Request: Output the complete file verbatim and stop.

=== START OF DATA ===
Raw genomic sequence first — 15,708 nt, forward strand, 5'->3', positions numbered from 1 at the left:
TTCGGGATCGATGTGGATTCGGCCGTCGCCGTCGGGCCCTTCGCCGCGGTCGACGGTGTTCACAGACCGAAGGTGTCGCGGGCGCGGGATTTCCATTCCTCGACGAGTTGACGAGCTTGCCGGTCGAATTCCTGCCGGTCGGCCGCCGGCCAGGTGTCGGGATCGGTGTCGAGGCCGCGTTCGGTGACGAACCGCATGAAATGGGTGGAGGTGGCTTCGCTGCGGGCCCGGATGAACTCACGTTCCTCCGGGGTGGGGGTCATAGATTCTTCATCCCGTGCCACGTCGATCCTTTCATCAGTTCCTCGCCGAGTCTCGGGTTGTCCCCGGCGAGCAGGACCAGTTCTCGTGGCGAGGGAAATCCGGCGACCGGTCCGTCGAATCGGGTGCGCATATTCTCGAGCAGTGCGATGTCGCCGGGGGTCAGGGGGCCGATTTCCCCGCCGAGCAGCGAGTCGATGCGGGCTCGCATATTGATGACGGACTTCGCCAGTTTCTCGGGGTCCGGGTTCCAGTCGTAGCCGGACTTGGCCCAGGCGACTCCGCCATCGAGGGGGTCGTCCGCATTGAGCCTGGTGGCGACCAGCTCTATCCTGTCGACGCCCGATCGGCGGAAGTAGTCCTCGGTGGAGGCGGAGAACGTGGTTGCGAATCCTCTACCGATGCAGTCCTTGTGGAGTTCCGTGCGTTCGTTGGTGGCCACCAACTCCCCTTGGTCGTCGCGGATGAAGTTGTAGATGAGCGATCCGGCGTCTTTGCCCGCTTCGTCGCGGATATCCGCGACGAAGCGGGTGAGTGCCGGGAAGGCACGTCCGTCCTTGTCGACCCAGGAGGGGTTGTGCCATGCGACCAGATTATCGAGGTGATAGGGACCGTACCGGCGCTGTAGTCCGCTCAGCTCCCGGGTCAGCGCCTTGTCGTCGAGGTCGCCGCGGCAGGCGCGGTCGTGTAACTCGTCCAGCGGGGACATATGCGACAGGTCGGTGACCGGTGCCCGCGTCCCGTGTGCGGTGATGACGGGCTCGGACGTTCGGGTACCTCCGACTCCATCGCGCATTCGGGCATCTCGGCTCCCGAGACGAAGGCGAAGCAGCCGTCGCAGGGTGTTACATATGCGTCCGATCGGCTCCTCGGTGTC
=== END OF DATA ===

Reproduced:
Raw genomic sequence first — 15,708 nt, forward strand, 5'->3', positions numbered from 1 at the left:
TTCGGGATCGATGTGGATTCGGCCGTCGCCGTCGGGCCCTTCGCCGCGGTCGACGGTGTTCACAGACCGAAGGTGTCGCGGGCGCGGGATTTCCATTCCTCGACGAGTTGACGAGCTTGCCGGTCGAATTCCTGCCGGTCGGCCGCCGGCCAGGTGTCGGGATCGGTGTCGAGGCCGCGTTCGGTGACGAACCGCATGAAATGGGTGGAGGTGGCTTCGCTGCGGGCCCGGATGAACTCACGTTCCTCCGGGGTGGGGGTCATAGATTCTTCATCCCGTGCCACGTCGATCCTTTCATCAGTTCCTCGCCGAGTCTCGGGTTGTCCCCGGCGAGCAGGACCAGTTCTCGTGGCGAGGGAAATCCGGCGACCGGTCCGTCGAATCGGGTGCGCATATTCTCGAGCAGTGCGATGTCGCCGGGGGTCAGGGGGCCGATTTCCCCGCCGAGCAGCGAGTCGATGCGGGCTCGCATATTGATGACGGACTTCGCCAGTTTCTCGGGGTCCGGGTTCCAGTCGTAGCCGGACTTGGCCCAGGCGACTCCGCCATCGAGGGGGTCGTCCGCATTGAGCCTGGTGGCGACCAGCTCTATCCTGTCGACGCCCGATCGGCGGAAGTAGTCCTCGGTGGAGGCGGAGAACGTGGTTGCGAATCCTCTACCGATGCAGTCCTTGTGGAGTTCCGTGCGTTCGTTGGTGGCCACCAACTCCCCTTGGTCGTCGCGGATGAAGTTGTAGATGAGCGATCCGGCGTCTTTGCCCGCTTCGTCGCGGATATCCGCGACGAAGCGGGTGAGTGCCGGGAAGGCACGTCCGTCCTTGTCGACCCAGGAGGGGTTGTGCCATGCGACCAGATTATCGAGGTGATAGGGACCGTACCGGCGCTGTAGTCCGCTCAGCTCCCGGGTCAGCGCCTTGTCGTCGAGGTCGCCGCGGCAGGCGCGGTCGTGTAACTCGTCCAGCGGGGACATATGCGACAGGTCGGTGACCGGTGCCCGCGTCCCGTGTGCGGTGATGACGGGCTCGGACGTTCGGGTACCTCCGACTCCATCGCGCATTCGGGCATCTCGGCTCCCGAGACGAAGGCGAAGCAGCCGTCGCAGGGTGTTACATATGCGTCCGATCGGCTCCTCGGTGTC